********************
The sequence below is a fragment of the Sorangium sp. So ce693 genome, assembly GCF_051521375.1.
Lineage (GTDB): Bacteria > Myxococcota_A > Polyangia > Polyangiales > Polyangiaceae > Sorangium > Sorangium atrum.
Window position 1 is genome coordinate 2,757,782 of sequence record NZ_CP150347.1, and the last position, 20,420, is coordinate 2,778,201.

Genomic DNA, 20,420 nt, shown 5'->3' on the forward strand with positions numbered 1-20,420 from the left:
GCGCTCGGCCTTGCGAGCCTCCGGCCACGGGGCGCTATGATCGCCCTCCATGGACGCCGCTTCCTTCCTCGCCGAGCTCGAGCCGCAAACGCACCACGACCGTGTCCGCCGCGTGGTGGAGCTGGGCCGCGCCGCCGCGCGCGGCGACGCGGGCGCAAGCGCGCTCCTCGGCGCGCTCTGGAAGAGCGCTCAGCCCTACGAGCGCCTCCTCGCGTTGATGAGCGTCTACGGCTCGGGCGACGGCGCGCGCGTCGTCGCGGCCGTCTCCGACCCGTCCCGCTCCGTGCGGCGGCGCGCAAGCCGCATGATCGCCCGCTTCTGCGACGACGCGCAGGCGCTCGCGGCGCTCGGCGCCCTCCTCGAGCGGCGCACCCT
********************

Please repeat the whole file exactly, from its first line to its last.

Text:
The sequence below is a fragment of the Sorangium sp. So ce693 genome, assembly GCF_051521375.1.
Lineage (GTDB): Bacteria > Myxococcota_A > Polyangia > Polyangiales > Polyangiaceae > Sorangium > Sorangium atrum.
Window position 1 is genome coordinate 2,757,782 of sequence record NZ_CP150347.1, and the last position, 20,420, is coordinate 2,778,201.

Genomic DNA, 20,420 nt, shown 5'->3' on the forward strand with positions numbered 1-20,420 from the left:
GCGCTCGGCCTTGCGAGCCTCCGGCCACGGGGCGCTATGATCGCCCTCCATGGACGCCGCTTCCTTCCTCGCCGAGCTCGAGCCGCAAACGCACCACGACCGTGTCCGCCGCGTGGTGGAGCTGGGCCGCGCCGCCGCGCGCGGCGACGCGGGCGCAAGCGCGCTCCTCGGCGCGCTCTGGAAGAGCGCTCAGCCCTACGAGCGCCTCCTCGCGTTGATGAGCGTCTACGGCTCGGGCGACGGCGCGCGCGTCGTCGCGGCCGTCTCCGACCCGTCCCGCTCCGTGCGGCGGCGCGCAAGCCGCATGATCGCCCGCTTCTGCGACGACGCGCAGGCGCTCGCGGCGCTCGGCGCCCTCCTCGAGCGGCGCACCCT